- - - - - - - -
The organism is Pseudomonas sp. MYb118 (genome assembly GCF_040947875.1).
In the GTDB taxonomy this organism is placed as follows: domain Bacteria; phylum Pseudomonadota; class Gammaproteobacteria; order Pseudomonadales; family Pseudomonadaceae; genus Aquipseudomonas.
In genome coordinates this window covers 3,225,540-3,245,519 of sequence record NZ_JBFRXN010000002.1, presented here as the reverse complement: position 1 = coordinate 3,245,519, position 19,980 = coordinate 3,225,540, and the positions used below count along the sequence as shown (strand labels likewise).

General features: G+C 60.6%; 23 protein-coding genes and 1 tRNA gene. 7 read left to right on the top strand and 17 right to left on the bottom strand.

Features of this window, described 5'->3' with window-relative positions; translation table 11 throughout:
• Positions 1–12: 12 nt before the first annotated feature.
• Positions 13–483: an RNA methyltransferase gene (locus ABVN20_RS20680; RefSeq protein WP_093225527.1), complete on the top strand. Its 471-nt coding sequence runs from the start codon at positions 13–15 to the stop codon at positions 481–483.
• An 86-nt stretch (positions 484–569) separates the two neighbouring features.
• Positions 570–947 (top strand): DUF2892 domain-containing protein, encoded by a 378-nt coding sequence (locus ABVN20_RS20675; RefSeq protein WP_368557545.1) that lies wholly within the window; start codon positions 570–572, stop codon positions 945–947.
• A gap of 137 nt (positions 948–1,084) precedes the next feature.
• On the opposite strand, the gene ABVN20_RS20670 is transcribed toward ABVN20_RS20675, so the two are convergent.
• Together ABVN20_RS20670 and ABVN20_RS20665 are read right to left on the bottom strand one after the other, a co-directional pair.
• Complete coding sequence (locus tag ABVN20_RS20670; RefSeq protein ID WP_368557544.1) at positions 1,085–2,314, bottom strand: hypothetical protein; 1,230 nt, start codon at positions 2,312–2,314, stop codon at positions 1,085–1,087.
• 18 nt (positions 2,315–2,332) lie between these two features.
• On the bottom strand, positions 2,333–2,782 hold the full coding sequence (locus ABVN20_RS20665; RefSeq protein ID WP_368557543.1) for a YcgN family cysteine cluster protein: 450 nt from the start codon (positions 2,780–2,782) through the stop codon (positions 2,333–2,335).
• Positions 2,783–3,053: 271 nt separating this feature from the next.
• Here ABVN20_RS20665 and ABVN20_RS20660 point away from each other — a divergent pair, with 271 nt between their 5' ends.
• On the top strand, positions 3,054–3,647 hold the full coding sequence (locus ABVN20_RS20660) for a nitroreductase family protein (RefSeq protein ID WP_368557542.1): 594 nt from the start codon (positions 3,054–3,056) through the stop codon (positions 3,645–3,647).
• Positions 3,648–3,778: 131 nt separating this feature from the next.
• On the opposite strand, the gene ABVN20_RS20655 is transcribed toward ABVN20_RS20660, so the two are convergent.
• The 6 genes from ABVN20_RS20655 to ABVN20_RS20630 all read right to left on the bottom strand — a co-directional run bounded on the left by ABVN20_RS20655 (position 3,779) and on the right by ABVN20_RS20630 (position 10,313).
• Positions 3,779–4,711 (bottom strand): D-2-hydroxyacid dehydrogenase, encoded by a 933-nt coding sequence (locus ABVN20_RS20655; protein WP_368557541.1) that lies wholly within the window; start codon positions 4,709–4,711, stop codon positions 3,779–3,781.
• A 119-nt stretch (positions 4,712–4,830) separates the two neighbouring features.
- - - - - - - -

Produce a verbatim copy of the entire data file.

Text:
The organism is Pseudomonas sp. MYb118 (genome assembly GCF_040947875.1).
In the GTDB taxonomy this organism is placed as follows: domain Bacteria; phylum Pseudomonadota; class Gammaproteobacteria; order Pseudomonadales; family Pseudomonadaceae; genus Aquipseudomonas.
In genome coordinates this window covers 3,225,540-3,245,519 of sequence record NZ_JBFRXN010000002.1, presented here as the reverse complement: position 1 = coordinate 3,245,519, position 19,980 = coordinate 3,225,540, and the positions used below count along the sequence as shown (strand labels likewise).

General features: G+C 60.6%; 23 protein-coding genes and 1 tRNA gene. 7 read left to right on the top strand and 17 right to left on the bottom strand.

Features of this window, described 5'->3' with window-relative positions; translation table 11 throughout:
• Positions 1–12: 12 nt before the first annotated feature.
• Positions 13–483: an RNA methyltransferase gene (locus ABVN20_RS20680; RefSeq protein WP_093225527.1), complete on the top strand. Its 471-nt coding sequence runs from the start codon at positions 13–15 to the stop codon at positions 481–483.
• An 86-nt stretch (positions 484–569) separates the two neighbouring features.
• Positions 570–947 (top strand): DUF2892 domain-containing protein, encoded by a 378-nt coding sequence (locus ABVN20_RS20675; RefSeq protein WP_368557545.1) that lies wholly within the window; start codon positions 570–572, stop codon positions 945–947.
• A gap of 137 nt (positions 948–1,084) precedes the next feature.
• On the opposite strand, the gene ABVN20_RS20670 is transcribed toward ABVN20_RS20675, so the two are convergent.
• Together ABVN20_RS20670 and ABVN20_RS20665 are read right to left on the bottom strand one after the other, a co-directional pair.
• Complete coding sequence (locus tag ABVN20_RS20670; RefSeq protein ID WP_368557544.1) at positions 1,085–2,314, bottom strand: hypothetical protein; 1,230 nt, start codon at positions 2,312–2,314, stop codon at positions 1,085–1,087.
• 18 nt (positions 2,315–2,332) lie between these two features.
• On the bottom strand, positions 2,333–2,782 hold the full coding sequence (locus ABVN20_RS20665; RefSeq protein ID WP_368557543.1) for a YcgN family cysteine cluster protein: 450 nt from the start codon (positions 2,780–2,782) through the stop codon (positions 2,333–2,335).
• Positions 2,783–3,053: 271 nt separating this feature from the next.
• Here ABVN20_RS20665 and ABVN20_RS20660 point away from each other — a divergent pair, with 271 nt between their 5' ends.
• On the top strand, positions 3,054–3,647 hold the full coding sequence (locus ABVN20_RS20660) for a nitroreductase family protein (RefSeq protein ID WP_368557542.1): 594 nt from the start codon (positions 3,054–3,056) through the stop codon (positions 3,645–3,647).
• Positions 3,648–3,778: 131 nt separating this feature from the next.
• On the opposite strand, the gene ABVN20_RS20655 is transcribed toward ABVN20_RS20660, so the two are convergent.
• The 6 genes from ABVN20_RS20655 to ABVN20_RS20630 all read right to left on the bottom strand — a co-directional run bounded on the left by ABVN20_RS20655 (position 3,779) and on the right by ABVN20_RS20630 (position 10,313).
• Positions 3,779–4,711 (bottom strand): D-2-hydroxyacid dehydrogenase, encoded by a 933-nt coding sequence (locus ABVN20_RS20655; protein WP_368557541.1) that lies wholly within the window; start codon positions 4,709–4,711, stop codon positions 3,779–3,781.
• A 119-nt stretch (positions 4,712–4,830) separates the two neighbouring features.